Three Pillars Supporting Long-Term Customer Relationships

All companies want customers who stay, buy more, and tell others how great it is to do business with them.  But great companies create great customers.  How do they do that?  It takes a thoughtful approach and a lot of work, but it doesn’t have to be difficult.  I believe three pillars support a loyal customer base: innovation, performance, and service.

1. Innovation

One sure way to erode your customer base is to take them for granted and stop innovating for them.  Great companies use innovation not only to attract new customers, but also to keep current customers dazzled.  When was the last time you offered a new way of doing things that made life easier for your customers?  How about a new process that saves them time and money?  There’s a growing tendency for companies to try and upsell us at every turn.  It’s irritating unless it seems more advantageous for us than them.  Great companies roll out offerings that help customers, not slightly fixed versions with more promotion than substance.  

2. Performance

You have to keep performing to keep your customers.  So you got a big contract and life is good, right?  Then inevitable issues occur with production quality and delivery issues.  If you want to stay in the game you quickly have to find the problems, resolve them, and make sure you’re back on track.  Great companies obsess over performance metrics.  A former boss often observed that when you continually measure something, the trend improves.  Your customer base will reward you for great performance.  It’s tied to the Basking in Reflected Glory effect, where we identify with the success of others we associate with.  Everyone loves a winner.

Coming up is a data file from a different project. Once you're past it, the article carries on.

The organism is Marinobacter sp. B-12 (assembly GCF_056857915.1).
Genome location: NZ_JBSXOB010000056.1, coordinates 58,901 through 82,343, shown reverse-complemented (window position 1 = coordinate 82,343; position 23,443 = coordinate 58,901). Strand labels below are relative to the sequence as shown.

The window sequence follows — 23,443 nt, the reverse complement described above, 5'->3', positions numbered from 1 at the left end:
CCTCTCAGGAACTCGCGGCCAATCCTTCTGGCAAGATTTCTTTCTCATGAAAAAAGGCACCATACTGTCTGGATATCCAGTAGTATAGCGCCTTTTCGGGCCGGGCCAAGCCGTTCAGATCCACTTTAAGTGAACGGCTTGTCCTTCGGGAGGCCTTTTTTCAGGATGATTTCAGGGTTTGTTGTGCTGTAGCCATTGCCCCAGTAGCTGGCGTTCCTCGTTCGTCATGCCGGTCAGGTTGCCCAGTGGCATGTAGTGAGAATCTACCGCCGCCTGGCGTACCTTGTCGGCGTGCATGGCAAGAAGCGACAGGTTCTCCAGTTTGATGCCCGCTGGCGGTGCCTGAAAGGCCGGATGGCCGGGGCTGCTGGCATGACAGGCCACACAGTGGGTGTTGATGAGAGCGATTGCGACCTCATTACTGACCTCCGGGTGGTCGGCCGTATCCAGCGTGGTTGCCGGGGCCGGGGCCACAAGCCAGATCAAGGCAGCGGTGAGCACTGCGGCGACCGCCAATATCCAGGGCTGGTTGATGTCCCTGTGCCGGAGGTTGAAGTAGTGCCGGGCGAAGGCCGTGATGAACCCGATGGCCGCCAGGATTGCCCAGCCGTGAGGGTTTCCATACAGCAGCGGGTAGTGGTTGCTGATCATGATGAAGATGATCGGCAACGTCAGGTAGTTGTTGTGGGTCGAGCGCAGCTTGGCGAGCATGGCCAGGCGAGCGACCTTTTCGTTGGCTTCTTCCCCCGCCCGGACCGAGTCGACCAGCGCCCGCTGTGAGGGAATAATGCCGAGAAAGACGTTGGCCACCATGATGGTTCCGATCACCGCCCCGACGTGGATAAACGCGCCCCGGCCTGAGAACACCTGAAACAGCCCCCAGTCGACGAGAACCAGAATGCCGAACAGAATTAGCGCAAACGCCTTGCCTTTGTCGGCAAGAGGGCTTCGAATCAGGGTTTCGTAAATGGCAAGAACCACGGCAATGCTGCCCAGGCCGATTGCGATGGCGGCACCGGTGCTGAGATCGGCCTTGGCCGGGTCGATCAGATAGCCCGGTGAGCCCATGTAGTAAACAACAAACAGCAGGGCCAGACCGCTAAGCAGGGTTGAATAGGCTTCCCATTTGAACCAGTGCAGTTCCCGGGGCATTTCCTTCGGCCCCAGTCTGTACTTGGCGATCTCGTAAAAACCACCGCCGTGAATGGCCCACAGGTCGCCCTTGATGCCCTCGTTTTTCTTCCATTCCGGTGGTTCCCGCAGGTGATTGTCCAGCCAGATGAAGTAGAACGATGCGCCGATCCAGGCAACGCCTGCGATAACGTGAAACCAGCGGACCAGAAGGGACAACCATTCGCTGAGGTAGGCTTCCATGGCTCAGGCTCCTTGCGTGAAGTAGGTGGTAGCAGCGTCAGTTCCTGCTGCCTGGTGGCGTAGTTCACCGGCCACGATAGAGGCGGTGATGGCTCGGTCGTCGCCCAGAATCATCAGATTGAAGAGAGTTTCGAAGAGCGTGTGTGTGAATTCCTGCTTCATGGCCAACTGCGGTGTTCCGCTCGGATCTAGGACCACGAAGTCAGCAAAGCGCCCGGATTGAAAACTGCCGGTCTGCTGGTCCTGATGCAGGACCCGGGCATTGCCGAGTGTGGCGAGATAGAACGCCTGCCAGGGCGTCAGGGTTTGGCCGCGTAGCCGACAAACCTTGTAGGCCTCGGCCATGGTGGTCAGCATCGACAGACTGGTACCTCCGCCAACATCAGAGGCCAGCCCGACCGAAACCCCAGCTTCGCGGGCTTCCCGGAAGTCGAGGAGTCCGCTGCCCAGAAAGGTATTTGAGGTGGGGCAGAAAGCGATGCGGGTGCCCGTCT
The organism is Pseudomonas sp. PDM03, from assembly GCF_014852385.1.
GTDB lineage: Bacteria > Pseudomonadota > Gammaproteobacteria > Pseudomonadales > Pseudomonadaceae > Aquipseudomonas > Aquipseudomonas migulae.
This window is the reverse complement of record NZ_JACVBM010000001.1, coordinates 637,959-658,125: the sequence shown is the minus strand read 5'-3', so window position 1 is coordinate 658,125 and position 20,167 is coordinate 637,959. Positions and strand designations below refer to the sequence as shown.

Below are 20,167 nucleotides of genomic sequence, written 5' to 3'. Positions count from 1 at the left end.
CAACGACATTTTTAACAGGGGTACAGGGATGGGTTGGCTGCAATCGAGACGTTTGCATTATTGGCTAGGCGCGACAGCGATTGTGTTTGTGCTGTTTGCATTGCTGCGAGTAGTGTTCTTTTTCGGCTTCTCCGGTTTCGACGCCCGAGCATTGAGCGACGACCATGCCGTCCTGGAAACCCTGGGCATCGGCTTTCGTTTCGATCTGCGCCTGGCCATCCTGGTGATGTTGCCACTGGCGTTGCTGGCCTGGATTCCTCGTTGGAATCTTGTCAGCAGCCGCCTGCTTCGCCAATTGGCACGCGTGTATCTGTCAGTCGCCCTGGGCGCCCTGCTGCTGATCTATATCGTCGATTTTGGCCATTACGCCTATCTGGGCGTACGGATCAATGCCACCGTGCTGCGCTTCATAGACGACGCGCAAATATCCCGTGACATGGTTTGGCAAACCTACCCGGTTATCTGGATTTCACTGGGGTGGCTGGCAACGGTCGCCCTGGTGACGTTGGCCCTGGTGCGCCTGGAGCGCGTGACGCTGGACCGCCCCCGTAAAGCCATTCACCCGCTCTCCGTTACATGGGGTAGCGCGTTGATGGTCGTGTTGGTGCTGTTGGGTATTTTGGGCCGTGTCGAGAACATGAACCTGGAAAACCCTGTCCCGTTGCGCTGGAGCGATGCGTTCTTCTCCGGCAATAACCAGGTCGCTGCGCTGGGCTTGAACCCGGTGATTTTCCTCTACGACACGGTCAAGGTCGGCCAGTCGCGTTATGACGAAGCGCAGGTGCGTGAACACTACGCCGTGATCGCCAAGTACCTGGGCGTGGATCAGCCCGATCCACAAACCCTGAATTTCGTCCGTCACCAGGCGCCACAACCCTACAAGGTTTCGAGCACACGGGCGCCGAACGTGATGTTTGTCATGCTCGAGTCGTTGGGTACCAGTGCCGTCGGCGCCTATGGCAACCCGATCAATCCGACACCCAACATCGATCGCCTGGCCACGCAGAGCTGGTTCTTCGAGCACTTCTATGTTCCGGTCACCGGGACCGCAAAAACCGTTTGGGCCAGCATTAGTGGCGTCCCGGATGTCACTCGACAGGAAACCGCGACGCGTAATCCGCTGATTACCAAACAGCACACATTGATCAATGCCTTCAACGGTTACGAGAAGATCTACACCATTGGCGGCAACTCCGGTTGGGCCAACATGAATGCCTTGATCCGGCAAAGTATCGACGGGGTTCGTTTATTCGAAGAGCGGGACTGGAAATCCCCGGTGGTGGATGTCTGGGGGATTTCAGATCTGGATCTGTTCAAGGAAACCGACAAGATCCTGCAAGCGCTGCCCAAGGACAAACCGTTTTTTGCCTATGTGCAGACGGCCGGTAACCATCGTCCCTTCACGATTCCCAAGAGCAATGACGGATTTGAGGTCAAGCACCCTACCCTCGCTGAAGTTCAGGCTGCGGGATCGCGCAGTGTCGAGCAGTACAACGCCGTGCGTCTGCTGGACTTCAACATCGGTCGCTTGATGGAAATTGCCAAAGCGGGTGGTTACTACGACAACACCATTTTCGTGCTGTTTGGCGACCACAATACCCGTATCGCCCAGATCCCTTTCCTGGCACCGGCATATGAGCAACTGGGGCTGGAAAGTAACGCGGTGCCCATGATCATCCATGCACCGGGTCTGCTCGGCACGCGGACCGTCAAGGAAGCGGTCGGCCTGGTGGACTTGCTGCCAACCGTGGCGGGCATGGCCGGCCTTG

3. Service

Customer service is essential to supporting long-term customer relationships.  But great customer service won’t help unless you also innovate and perform.  It’s like working with a disgruntled customer.  You can’t begin to fix them until you understand them and know the details of their issue.  Another way to look at this is that your customer service staff shouldn’t be the only people on your team helping customers.  That’s like no one but the goalie in a hockey game playing defense.  You’ll get crushed.  And you’ll go through a lot of customer service reps.  Just as everybody on your team should be in sales, so should everybody on your team be in customer service. 

With innovation, performance, and service you can keep customers for life and turn them into sales associates. 

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